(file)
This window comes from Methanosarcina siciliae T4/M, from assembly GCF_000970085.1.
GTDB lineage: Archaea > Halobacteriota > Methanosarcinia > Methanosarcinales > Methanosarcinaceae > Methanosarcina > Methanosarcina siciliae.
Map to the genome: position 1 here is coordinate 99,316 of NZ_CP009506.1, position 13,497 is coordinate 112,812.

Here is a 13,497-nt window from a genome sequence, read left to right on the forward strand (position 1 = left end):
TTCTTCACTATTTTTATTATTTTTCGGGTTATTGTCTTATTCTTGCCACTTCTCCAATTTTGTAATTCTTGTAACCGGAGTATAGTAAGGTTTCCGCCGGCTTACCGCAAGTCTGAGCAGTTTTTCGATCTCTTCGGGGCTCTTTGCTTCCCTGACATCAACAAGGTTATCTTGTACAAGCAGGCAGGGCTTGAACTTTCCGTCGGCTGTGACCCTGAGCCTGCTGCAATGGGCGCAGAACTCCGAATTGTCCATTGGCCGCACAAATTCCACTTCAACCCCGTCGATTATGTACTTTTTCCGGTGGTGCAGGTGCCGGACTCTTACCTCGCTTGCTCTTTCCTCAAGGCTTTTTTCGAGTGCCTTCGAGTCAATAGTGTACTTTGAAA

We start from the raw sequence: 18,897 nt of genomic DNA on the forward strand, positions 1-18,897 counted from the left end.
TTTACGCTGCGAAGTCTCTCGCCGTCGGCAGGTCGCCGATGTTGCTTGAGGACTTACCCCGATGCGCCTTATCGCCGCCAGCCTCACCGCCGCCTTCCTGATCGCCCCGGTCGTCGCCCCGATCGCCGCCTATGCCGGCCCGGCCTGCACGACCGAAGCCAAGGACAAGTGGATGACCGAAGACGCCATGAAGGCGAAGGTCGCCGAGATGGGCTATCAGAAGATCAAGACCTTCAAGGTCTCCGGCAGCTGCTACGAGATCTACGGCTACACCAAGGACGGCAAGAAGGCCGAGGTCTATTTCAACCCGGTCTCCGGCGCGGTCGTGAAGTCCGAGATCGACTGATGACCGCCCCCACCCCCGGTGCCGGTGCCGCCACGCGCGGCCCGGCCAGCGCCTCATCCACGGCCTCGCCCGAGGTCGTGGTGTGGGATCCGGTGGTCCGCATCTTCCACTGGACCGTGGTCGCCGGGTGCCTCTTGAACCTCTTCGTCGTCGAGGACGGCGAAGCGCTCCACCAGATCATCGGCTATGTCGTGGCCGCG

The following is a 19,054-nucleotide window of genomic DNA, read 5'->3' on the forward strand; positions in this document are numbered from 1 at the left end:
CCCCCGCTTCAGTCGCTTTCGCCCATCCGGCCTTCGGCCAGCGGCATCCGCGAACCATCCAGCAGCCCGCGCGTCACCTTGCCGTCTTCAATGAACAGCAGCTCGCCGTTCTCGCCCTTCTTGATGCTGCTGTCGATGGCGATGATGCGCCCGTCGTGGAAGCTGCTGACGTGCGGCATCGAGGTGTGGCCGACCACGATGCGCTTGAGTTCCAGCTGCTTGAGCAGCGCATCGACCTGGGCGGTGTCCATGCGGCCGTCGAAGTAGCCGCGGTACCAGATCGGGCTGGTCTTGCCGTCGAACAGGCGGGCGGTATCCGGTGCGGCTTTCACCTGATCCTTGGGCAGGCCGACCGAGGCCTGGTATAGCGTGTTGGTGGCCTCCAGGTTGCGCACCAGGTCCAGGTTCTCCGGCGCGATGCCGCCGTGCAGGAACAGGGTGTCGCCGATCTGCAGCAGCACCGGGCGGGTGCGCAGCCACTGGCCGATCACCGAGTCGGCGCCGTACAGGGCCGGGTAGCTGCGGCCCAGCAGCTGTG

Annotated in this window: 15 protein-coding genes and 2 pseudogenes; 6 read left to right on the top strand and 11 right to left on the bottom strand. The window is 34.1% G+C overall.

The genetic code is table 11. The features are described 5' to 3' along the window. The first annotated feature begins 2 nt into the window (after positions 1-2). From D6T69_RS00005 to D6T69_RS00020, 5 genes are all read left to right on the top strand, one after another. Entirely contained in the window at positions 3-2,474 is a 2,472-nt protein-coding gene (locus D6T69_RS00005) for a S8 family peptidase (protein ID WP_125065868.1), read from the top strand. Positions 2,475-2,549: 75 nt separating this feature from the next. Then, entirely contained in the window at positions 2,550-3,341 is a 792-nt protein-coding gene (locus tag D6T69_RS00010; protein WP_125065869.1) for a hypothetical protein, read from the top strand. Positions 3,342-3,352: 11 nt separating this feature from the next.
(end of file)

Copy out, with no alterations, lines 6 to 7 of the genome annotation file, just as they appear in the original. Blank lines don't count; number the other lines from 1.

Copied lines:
We start from the raw sequence: 18,897 nt of genomic DNA on the forward strand, positions 1-18,897 counted from the left end.
TTTACGCTGCGAAGTCTCTCGCCGTCGGCAGGTCGCCGATGTTGCTTGAGGACTTACCCCGATGCGCCTTATCGCCGCCAGCCTCACCGCCGCCTTCCTGATCGCCCCGGTCGTCGCCCCGATCGCCGCCTATGCCGGCCCGGCCTGCACGACCGAAGCCAAGGACAAGTGGATGACCGAAGACGCCATGAAGGCGAAGGTCGCCGAGATGGGCTATCAGAAGATCAAGACCTTCAAGGTCTCCGGCAGCTGCTACGAGATCTACGGCTACACCAAGGACGGCAAGAAGGCCGAGGTCTATTTCAACCCGGTCTCCGGCGCGGTCGTGAAGTCCGAGATCGACTGATGACCGCCCCCACCCCCGGTGCCGGTGCCGCCACGCGCGGCCCGGCCAGCGCCTCATCCACGGCCTCGCCCGAGGTCGTGGTGTGGGATCCGGTGGTCCGCATCTTCCACTGGACCGTGGTCGCCGGGTGCCTCTTGAACCTCTTCGTCGTCGAGGACGGCGAAGCGCTCCACCAGATCATCGGCTATGTCGTGGCCGCG